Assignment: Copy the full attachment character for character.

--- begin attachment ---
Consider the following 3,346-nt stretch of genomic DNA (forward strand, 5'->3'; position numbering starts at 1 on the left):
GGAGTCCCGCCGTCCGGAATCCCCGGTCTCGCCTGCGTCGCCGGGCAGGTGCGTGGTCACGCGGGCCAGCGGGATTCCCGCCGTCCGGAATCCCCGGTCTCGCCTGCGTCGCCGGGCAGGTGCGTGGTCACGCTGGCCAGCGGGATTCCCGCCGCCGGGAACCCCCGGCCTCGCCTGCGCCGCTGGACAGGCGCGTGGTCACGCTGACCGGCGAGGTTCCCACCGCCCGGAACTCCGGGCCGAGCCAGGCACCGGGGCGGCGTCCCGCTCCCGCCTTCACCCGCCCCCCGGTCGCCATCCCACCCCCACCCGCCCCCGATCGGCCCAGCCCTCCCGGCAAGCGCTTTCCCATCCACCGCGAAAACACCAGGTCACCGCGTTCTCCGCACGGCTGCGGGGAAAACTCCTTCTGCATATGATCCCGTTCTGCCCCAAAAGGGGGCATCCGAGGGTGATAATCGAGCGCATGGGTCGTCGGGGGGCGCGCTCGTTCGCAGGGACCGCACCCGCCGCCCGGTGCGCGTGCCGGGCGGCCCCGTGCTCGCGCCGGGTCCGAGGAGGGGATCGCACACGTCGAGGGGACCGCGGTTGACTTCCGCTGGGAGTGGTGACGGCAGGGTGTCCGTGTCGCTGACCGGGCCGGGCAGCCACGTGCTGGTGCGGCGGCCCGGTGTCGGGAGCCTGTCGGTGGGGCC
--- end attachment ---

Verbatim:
Consider the following 3,346-nt stretch of genomic DNA (forward strand, 5'->3'; position numbering starts at 1 on the left):
GGAGTCCCGCCGTCCGGAATCCCCGGTCTCGCCTGCGTCGCCGGGCAGGTGCGTGGTCACGCGGGCCAGCGGGATTCCCGCCGTCCGGAATCCCCGGTCTCGCCTGCGTCGCCGGGCAGGTGCGTGGTCACGCTGGCCAGCGGGATTCCCGCCGCCGGGAACCCCCGGCCTCGCCTGCGCCGCTGGACAGGCGCGTGGTCACGCTGACCGGCGAGGTTCCCACCGCCCGGAACTCCGGGCCGAGCCAGGCACCGGGGCGGCGTCCCGCTCCCGCCTTCACCCGCCCCCCGGTCGCCATCCCACCCCCACCCGCCCCCGATCGGCCCAGCCCTCCCGGCAAGCGCTTTCCCATCCACCGCGAAAACACCAGGTCACCGCGTTCTCCGCACGGCTGCGGGGAAAACTCCTTCTGCATATGATCCCGTTCTGCCCCAAAAGGGGGCATCCGAGGGTGATAATCGAGCGCATGGGTCGTCGGGGGGCGCGCTCGTTCGCAGGGACCGCACCCGCCGCCCGGTGCGCGTGCCGGGCGGCCCCGTGCTCGCGCCGGGTCCGAGGAGGGGATCGCACACGTCGAGGGGACCGCGGTTGACTTCCGCTGGGAGTGGTGACGGCAGGGTGTCCGTGTCGCTGACCGGGCCGGGCAGCCACGTGCTGGTGCGGCGGCCCGGTGTCGGGAGCCTGTCGGTGGGGCC